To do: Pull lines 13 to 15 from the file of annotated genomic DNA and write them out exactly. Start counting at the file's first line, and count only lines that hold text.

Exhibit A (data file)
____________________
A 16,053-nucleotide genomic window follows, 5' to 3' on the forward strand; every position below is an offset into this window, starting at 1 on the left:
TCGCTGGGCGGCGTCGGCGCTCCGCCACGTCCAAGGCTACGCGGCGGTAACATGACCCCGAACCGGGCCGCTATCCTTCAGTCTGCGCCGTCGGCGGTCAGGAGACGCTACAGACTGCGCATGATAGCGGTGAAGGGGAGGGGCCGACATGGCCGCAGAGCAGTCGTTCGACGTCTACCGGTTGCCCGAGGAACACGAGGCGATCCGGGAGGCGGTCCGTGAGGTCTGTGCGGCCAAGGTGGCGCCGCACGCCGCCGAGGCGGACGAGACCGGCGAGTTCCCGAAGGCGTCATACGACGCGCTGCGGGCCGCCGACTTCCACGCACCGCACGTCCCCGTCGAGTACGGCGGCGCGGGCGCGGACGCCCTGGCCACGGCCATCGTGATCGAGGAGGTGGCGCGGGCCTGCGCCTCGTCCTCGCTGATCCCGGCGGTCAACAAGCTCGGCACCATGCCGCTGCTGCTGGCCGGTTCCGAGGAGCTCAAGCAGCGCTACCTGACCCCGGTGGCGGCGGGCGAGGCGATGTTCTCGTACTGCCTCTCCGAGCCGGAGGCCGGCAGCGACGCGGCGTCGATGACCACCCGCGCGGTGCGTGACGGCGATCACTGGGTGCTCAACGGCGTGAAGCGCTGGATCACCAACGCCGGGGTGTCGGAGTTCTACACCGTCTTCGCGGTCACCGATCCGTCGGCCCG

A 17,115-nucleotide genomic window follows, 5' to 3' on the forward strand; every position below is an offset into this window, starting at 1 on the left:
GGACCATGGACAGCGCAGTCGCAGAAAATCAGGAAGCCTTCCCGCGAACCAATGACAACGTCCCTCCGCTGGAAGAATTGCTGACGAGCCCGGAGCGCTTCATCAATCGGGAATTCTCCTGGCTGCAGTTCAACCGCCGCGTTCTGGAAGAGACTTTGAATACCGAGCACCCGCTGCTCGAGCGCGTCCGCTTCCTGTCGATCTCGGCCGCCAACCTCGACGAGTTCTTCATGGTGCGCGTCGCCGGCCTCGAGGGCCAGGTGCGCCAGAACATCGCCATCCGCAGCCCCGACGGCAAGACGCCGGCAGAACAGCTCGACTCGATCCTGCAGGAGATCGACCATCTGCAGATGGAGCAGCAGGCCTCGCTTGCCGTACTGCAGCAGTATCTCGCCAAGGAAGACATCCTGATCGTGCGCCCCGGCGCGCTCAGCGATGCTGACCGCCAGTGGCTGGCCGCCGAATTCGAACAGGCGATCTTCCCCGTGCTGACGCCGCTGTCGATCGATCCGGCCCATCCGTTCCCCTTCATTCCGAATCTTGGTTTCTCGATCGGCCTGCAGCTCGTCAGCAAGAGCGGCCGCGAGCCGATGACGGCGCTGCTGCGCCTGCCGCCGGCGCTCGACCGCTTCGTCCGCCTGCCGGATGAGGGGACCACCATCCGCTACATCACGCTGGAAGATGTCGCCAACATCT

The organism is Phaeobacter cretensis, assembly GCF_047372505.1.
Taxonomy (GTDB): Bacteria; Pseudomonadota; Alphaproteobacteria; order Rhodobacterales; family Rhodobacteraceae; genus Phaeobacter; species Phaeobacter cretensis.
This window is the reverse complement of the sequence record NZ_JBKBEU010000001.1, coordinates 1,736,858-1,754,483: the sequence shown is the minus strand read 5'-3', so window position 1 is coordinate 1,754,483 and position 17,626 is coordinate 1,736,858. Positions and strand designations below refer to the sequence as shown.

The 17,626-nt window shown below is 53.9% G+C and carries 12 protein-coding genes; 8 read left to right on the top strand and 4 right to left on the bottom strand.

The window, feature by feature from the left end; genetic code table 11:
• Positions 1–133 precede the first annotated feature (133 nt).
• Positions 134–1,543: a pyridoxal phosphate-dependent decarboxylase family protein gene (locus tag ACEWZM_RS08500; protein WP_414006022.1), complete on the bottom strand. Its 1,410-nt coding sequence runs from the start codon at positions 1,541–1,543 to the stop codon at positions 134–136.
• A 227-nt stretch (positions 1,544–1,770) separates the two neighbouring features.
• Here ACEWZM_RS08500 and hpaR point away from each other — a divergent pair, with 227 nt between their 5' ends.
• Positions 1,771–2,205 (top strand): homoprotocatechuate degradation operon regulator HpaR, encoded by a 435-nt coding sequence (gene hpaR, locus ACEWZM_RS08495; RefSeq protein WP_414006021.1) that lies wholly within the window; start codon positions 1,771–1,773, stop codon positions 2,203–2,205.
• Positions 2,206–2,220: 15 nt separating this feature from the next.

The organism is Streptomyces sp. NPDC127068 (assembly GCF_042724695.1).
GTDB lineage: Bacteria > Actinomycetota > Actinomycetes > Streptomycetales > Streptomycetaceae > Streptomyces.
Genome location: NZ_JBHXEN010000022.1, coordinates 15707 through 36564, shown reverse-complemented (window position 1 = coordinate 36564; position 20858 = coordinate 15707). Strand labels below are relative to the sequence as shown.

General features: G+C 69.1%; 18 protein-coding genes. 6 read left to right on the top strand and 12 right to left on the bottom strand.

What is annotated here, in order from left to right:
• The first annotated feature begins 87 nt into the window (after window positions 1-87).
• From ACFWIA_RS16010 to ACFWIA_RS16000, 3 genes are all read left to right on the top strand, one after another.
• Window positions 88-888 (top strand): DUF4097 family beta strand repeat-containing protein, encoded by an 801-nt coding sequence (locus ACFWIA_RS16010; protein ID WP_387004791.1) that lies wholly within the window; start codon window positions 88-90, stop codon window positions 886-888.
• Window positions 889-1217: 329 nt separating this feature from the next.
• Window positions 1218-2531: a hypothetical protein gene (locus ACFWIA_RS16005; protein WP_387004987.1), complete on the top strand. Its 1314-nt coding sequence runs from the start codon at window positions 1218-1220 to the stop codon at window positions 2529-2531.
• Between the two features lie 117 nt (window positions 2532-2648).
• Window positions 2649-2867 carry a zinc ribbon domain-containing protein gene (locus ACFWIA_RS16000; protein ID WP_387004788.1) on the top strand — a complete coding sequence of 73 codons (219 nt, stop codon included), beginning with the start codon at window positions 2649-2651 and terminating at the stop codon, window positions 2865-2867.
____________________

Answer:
• Here ACEWZM_RS08500 and hpaR point away from each other — a divergent pair, with 227 nt between their 5' ends.
• Positions 1,771–2,205 (top strand): homoprotocatechuate degradation operon regulator HpaR, encoded by a 435-nt coding sequence (gene hpaR, locus ACEWZM_RS08495; RefSeq protein WP_414006021.1) that lies wholly within the window; start codon positions 1,771–1,773, stop codon positions 2,203–2,205.
• Positions 2,206–2,220: 15 nt separating this feature from the next.